Long Island in the Black Atlantic World

Why did Long Island have one of the largest enslaved populations in the North during the 17th and 18th centuries?

The first webinar event in the Jupiter Hammon Project roundtable series, presented in partnership with Weeksville Heritage Center, took place on August 15, 2020. The conversation addressed Long Island’s central role in an Atlantic economy dependent upon the enslavement of peoples of African descent, as well as identity, agency, and connection among the region’s free and enslaved communities.

Program Moderator

Cordell Reaves serves as the Historic Preservation and Interpretation Analyst with the NY State Office of Parks, Recreation and Historic Preservation, developing educational programming and events that enable sites to tell complete and inclusive stories. His research interests cover a broad swath of New York State history, including colonial slavery, the Underground Railroad, the anti-slavery movement, and the Great Migration.

Expert Panelists

Jennifer Anderson, PhD, Associate Professor of History, Stony Brook University. She is the author of Mahogany: The Costs of Luxury in Early America (2012). Her current research focuses on Long Island’s complex history—from the 17th to the 19th century—as a venue of engagements among Native peoples, European settlers, and enslaved Africans that involved generations of conflict, adaptation, and innovation.

Nicole Maskiell, PhD, Assistant Professor of History at the University of South Carolina. She specializes in family slaveholding networks in Anglo-Dutch colonial America. Her current book project is entitled Bound by Bondage: Slavery and the Creation of a Northern Gentry. It examines slaveholding ties that knit together Anglo-Dutch slaveholding families with Northeast, Southern, Caribbean, and European estates.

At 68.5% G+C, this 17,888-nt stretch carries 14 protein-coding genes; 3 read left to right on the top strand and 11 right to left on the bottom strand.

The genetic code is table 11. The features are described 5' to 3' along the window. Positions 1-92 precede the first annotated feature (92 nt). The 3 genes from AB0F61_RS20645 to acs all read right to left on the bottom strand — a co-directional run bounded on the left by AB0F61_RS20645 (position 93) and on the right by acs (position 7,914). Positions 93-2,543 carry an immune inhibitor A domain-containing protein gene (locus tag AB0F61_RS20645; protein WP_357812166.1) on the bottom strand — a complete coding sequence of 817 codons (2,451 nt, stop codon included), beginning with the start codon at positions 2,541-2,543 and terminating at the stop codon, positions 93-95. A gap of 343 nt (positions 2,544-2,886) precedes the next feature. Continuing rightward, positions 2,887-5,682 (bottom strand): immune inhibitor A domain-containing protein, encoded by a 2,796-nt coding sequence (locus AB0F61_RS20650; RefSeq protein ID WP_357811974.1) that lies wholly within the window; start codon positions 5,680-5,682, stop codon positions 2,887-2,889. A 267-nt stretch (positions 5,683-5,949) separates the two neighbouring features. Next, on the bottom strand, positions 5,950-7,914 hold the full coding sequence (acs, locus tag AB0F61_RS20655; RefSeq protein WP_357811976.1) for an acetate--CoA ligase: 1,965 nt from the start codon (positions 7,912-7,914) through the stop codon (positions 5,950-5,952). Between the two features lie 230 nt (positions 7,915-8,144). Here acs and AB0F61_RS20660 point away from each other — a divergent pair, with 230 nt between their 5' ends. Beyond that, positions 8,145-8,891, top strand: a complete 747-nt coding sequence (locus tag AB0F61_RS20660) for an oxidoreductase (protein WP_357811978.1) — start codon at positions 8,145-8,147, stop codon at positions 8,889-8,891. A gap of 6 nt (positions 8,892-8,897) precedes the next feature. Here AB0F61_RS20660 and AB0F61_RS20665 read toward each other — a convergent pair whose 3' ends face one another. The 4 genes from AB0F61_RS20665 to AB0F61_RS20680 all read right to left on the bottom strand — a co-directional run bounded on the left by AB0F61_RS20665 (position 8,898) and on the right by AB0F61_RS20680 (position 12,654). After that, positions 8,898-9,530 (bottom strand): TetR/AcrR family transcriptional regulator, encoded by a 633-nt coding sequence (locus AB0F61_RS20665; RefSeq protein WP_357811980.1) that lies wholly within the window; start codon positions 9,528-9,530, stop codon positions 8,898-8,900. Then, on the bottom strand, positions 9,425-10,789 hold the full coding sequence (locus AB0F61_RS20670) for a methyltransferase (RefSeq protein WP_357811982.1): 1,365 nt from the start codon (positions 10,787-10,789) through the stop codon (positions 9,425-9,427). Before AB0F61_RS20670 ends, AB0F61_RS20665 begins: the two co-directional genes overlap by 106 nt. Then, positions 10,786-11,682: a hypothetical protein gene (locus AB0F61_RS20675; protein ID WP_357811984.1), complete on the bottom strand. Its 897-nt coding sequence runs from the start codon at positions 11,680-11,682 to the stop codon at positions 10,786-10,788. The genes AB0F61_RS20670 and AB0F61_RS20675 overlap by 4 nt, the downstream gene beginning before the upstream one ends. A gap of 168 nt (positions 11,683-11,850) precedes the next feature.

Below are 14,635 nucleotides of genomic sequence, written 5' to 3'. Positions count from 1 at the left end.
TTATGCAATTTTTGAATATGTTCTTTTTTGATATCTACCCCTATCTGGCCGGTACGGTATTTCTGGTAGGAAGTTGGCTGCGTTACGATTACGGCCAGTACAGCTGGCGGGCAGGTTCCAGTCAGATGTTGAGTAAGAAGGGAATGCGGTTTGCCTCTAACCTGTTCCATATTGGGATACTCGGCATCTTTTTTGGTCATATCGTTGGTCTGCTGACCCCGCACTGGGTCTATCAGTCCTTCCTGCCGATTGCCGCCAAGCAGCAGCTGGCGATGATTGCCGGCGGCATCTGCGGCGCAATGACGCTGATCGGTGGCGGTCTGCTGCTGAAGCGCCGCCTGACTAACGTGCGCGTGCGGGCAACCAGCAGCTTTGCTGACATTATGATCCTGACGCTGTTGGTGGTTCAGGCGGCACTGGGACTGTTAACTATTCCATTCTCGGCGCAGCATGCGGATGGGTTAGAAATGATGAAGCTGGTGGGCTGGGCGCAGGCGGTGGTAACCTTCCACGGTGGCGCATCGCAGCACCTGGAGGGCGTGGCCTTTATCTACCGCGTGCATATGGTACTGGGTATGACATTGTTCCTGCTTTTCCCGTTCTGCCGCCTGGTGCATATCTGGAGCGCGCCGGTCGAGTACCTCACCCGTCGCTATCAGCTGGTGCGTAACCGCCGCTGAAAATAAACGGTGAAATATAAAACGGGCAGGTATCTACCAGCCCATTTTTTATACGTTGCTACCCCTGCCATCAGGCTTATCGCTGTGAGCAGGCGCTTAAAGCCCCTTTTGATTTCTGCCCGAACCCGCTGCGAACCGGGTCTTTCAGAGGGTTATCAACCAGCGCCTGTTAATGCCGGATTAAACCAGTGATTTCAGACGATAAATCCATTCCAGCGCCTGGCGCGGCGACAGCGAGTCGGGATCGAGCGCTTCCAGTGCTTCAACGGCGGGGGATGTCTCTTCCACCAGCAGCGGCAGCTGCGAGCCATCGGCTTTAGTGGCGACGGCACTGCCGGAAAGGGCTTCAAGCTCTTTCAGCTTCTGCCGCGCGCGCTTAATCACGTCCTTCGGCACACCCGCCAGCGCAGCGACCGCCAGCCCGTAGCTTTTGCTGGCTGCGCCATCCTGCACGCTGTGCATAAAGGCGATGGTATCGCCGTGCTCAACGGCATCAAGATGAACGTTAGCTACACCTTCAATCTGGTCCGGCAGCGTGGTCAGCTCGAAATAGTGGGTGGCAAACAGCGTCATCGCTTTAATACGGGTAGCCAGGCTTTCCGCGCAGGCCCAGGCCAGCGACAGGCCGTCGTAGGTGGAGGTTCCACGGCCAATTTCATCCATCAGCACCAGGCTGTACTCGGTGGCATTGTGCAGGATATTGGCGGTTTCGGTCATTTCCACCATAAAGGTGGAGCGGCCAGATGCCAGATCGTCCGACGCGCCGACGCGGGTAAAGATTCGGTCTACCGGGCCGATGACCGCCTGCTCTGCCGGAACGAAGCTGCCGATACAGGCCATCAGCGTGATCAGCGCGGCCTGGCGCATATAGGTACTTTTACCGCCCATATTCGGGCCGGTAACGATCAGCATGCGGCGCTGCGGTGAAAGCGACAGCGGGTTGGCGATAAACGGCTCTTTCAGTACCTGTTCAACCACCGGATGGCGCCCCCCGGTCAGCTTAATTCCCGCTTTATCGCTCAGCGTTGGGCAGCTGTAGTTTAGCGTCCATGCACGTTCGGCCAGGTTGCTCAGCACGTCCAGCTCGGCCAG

Craig Wilder, PhD, Barton L. Weller Professor of History, Massachusetts Institute of Technology. He is a historian of American institutions and ideas and is the author of Ebony & Ivy: Race, Slavery, and the Troubled History of America’s Universities (2014) and In the Company Of Black Men: The African Influence on African American Culture in New York City (2005).


The Jupiter Hammon Project is a major initiative and multi-year effort of Preservation Long Island. The goal of the project is to work closely with community partners and stakeholders to develop a more equitable interpretive direction for the 18th-century Joseph Lloyd Manor that encourages rigorous and relevant encounters with the story of Jupiter Hammon (1711– ca.1806), one of the earliest published African American writers, and the region’s history of enslavement.